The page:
The usage of the term “Augs Live Matter” in the game caused controversy; with critics alleging it was trying to appropriate the Black Lives Matter movement including BioWare designer Manveer Heir who claimed the game’s narrative might come across as anti-black even if it was not. Andre Vu however denied the accusations claiming the phrase was coined before the movement started and stated that it was an “unfortunate coincidence”.
I wonder if the developers/narrators are feeling somewhat satisfied that their games has touched on hot button issues. That’s something a lot of artists, filmmakers, and writers strive for.
There is a tension between Olympic athletes and Paralympic athletes as it is felt by some able-bodied athletes that paralympic athletes may have an advantage due to their prosthetics. Roger Pielke Jr. has written a fascinating account of the tensions as a means of asking what it all means. From Pielke Jr.’s Aug. 3, 2016 post on the Guardian Science blogs (Note: Links have been removed),
Athletes are humans too, and they sometimes look for a performance improvement through technological enhancements. In my forthcoming book, The Edge: The War Against Cheating and Corruption in the Cutthroat World of Elite Sports, I discuss a range of technological augmentations to both people and to sports, and the challenges that they pose for rule making. In humans, such improvements can be the result of surgery to reshape (like laser eye surgery) or strengthen (such as replacing a ligament with a tendon) the body to aid performance, or to add biological or non-biological parts that the individual wasn’t born with.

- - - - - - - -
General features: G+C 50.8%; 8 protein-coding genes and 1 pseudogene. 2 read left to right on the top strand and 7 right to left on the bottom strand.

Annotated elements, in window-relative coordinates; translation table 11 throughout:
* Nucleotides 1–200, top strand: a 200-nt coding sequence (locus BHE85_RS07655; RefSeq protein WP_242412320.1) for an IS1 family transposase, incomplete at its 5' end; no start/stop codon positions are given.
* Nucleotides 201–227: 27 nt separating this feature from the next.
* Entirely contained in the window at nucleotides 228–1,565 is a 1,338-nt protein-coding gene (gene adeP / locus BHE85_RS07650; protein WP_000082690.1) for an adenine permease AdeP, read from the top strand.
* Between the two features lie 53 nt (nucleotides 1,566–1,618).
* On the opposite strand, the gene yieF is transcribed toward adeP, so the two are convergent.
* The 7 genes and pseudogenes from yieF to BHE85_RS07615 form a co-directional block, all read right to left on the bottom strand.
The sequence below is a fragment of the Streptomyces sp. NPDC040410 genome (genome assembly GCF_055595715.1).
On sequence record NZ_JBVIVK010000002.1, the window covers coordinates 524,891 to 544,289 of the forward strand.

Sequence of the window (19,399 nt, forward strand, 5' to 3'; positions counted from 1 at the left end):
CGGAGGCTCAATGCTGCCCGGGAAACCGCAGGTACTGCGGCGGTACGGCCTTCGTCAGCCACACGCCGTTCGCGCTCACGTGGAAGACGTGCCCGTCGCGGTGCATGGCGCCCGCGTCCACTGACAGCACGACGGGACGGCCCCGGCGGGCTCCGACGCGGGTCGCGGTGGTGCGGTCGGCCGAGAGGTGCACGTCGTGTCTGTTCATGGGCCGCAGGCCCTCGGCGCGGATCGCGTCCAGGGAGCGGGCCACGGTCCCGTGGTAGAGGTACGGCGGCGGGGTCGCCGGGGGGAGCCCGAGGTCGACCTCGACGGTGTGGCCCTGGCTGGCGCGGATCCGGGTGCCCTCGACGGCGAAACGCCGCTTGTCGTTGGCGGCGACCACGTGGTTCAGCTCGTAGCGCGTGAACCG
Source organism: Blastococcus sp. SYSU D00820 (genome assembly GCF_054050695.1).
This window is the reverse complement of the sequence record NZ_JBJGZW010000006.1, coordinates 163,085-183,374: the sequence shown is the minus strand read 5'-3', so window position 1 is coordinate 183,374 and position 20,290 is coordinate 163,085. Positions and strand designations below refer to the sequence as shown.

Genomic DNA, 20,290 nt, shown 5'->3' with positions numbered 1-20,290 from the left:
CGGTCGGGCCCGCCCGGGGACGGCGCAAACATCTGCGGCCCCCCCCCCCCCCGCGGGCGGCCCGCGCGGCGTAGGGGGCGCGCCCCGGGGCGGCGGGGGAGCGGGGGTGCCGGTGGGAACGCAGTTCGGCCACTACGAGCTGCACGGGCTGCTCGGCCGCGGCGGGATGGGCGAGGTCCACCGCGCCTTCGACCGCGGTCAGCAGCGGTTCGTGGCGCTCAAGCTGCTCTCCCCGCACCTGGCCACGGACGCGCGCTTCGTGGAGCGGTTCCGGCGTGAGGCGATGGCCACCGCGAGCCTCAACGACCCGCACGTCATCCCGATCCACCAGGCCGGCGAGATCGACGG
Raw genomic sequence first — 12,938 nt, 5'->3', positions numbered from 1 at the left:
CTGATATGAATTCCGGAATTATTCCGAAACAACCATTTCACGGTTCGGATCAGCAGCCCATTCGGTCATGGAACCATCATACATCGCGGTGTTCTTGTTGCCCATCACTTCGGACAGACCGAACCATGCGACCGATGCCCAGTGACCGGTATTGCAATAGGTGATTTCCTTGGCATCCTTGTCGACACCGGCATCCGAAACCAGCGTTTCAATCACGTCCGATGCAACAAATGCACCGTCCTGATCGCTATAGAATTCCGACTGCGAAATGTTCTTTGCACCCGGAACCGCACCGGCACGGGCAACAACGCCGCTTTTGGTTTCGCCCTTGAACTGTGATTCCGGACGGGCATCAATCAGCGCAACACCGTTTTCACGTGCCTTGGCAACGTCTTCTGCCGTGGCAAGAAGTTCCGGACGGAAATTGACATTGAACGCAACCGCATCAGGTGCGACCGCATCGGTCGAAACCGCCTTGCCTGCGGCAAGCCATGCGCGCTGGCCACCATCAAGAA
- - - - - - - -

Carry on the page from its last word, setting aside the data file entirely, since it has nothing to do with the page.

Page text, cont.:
One well-known case of technological augmentation involved the South African sprinter Oscar Pistorius, who ran in the 2012 Olympic Games on prosthetic “blades” below his knees (during happier days for the athlete who is currently jailed in South Africa for the killing of his girlfriend, Reeva Steenkamp). Years before the London Games Pistorius began to have success on the track running against able-bodied athletes. As a consequence of this success and Pistorius’s interest in competing at the Olympic games, the International Association of Athletics Federations (or IAAF, which oversees elite track and field competitions) introduced a rule in 2007, focused specifically on Pistorius, prohibiting the “use of any technical device that incorporates springs, wheels, or any other element that provides the user with an advantage over another athlete not using such a device.” Under this rule, Pistorius was determined by the IAAF to be ineligible to compete against able-bodied athletes.
Pistorius appealed the decision to the Court of Arbitration for Sport. The appeal hinged on answering a metaphysical question—how fast would Pistorius have run had he been born with functioning legs below the knee? In other words, did the blades give him an advantage over other athletes that the hypothetical, able-bodied Oscar Pistorius would not have had? Because there never was an able-bodied Pistorius, the CAS looked to scientists to answer the question.
CAS concluded that the IAAF was in fact fixing the rules to prevent Pistorius from competing and that “at least some IAAF officials had determined that they did not want Mr. Pistorius to be acknowledged as eligible to compete in international IAAF-sanctioned events, regardless of the results that properly conducted scientific studies might demonstrate.” CAS determined that it was the responsibility of the IAAF to show “on the balance of probabilities” that Pistorius gained an advantage by running on his blades. CAS concluded that the research commissioned by the IAAF did not show conclusively such an advantage.
As a result, CAS ruled that Pistorius was able to compete in the London Games, where he reached the semifinals of the 400 meters. CAS concluded that resolving such disputes “must be viewed as just one of the challenges of 21st Century life.”